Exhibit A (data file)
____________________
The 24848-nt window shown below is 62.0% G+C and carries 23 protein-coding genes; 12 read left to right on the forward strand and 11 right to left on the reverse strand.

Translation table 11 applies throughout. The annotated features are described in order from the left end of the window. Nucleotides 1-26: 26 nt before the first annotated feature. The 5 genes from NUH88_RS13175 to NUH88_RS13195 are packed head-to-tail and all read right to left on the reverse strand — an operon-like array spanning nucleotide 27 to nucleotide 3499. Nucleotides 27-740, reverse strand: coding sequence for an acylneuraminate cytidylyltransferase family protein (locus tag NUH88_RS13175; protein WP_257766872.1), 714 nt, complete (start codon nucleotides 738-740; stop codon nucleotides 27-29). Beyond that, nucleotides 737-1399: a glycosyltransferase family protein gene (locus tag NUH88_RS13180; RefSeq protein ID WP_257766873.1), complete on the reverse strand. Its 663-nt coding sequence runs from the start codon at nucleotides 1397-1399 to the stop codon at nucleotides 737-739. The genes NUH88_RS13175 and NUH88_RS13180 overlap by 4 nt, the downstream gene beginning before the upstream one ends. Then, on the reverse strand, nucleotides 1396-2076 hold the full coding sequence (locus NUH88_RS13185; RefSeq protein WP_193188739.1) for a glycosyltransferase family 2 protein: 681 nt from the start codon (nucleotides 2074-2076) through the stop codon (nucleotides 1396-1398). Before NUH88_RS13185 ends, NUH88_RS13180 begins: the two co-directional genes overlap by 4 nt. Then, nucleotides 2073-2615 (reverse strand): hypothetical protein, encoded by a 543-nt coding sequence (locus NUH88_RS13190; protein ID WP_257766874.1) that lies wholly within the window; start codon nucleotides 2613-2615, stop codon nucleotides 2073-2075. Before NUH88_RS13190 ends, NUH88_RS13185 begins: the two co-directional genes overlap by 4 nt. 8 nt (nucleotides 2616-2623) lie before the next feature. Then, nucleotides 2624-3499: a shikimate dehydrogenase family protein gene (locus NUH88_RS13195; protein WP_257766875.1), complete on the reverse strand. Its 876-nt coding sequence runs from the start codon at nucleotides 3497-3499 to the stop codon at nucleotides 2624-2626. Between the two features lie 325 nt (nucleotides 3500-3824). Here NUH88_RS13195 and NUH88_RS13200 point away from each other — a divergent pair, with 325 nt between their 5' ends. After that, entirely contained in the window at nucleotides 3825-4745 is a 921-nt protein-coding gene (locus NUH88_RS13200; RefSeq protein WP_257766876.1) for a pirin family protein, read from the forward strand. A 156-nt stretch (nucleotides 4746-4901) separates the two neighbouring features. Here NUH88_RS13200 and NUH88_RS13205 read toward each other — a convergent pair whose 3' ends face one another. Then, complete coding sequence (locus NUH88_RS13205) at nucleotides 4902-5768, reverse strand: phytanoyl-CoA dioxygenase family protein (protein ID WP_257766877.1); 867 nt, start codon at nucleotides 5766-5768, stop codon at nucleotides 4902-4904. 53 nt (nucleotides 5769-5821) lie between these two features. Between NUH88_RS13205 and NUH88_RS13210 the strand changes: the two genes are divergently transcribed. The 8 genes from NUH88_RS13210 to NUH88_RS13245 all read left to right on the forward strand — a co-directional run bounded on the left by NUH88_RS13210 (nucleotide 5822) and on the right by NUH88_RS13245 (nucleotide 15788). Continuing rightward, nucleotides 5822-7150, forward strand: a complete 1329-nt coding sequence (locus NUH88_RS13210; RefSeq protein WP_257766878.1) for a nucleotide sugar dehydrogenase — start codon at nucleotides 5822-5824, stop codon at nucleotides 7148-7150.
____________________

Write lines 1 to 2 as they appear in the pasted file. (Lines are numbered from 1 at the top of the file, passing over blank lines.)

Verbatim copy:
The 24848-nt window shown below is 62.0% G+C and carries 23 protein-coding genes; 12 read left to right on the forward strand and 11 right to left on the reverse strand.

Translation table 11 applies throughout. The annotated features are described in order from the left end of the window. Nucleotides 1-26: 26 nt before the first annotated feature. The 5 genes from NUH88_RS13175 to NUH88_RS13195 are packed head-to-tail and all read right to left on the reverse strand — an operon-like array spanning nucleotide 27 to nucleotide 3499. Nucleotides 27-740, reverse strand: coding sequence for an acylneuraminate cytidylyltransferase family protein (locus tag NUH88_RS13175; protein WP_257766872.1), 714 nt, complete (start codon nucleotides 738-740; stop codon nucleotides 27-29). Beyond that, nucleotides 737-1399: a glycosyltransferase family protein gene (locus tag NUH88_RS13180; RefSeq protein ID WP_257766873.1), complete on the reverse strand. Its 663-nt coding sequence runs from the start codon at nucleotides 1397-1399 to the stop codon at nucleotides 737-739. The genes NUH88_RS13175 and NUH88_RS13180 overlap by 4 nt, the downstream gene beginning before the upstream one ends. Then, on the reverse strand, nucleotides 1396-2076 hold the full coding sequence (locus NUH88_RS13185; RefSeq protein WP_193188739.1) for a glycosyltransferase family 2 protein: 681 nt from the start codon (nucleotides 2074-2076) through the stop codon (nucleotides 1396-1398). Before NUH88_RS13185 ends, NUH88_RS13180 begins: the two co-directional genes overlap by 4 nt. Then, nucleotides 2073-2615 (reverse strand): hypothetical protein, encoded by a 543-nt coding sequence (locus NUH88_RS13190; protein ID WP_257766874.1) that lies wholly within the window; start codon nucleotides 2613-2615, stop codon nucleotides 2073-2075. Before NUH88_RS13190 ends, NUH88_RS13185 begins: the two co-directional genes overlap by 4 nt. 8 nt (nucleotides 2616-2623) lie before the next feature. Then, nucleotides 2624-3499: a shikimate dehydrogenase family protein gene (locus NUH88_RS13195; protein WP_257766875.1), complete on the reverse strand. Its 876-nt coding sequence runs from the start codon at nucleotides 3497-3499 to the stop codon at nucleotides 2624-2626. Between the two features lie 325 nt (nucleotides 3500-3824). Here NUH88_RS13195 and NUH88_RS13200 point away from each other — a divergent pair, with 325 nt between their 5' ends. After that, entirely contained in the window at nucleotides 3825-4745 is a 921-nt protein-coding gene (locus NUH88_RS13200; RefSeq protein WP_257766876.1) for a pirin family protein, read from the forward strand. A 156-nt stretch (nucleotides 4746-4901) separates the two neighbouring features. Here NUH88_RS13200 and NUH88_RS13205 read toward each other — a convergent pair whose 3' ends face one another. Then, complete coding sequence (locus NUH88_RS13205) at nucleotides 4902-5768, reverse strand: phytanoyl-CoA dioxygenase family protein (protein ID WP_257766877.1); 867 nt, start codon at nucleotides 5766-5768, stop codon at nucleotides 4902-4904. 53 nt (nucleotides 5769-5821) lie between these two features. Between NUH88_RS13205 and NUH88_RS13210 the strand changes: the two genes are divergently transcribed. The 8 genes from NUH88_RS13210 to NUH88_RS13245 all read left to right on the forward strand — a co-directional run bounded on the left by NUH88_RS13210 (nucleotide 5822) and on the right by NUH88_RS13245 (nucleotide 15788). Continuing rightward, nucleotides 5822-7150, forward strand: a complete 1329-nt coding sequence (locus NUH88_RS13210; RefSeq protein WP_257766878.1) for a nucleotide sugar dehydrogenase — start codon at nucleotides 5822-5824, stop codon at nucleotides 7148-7150.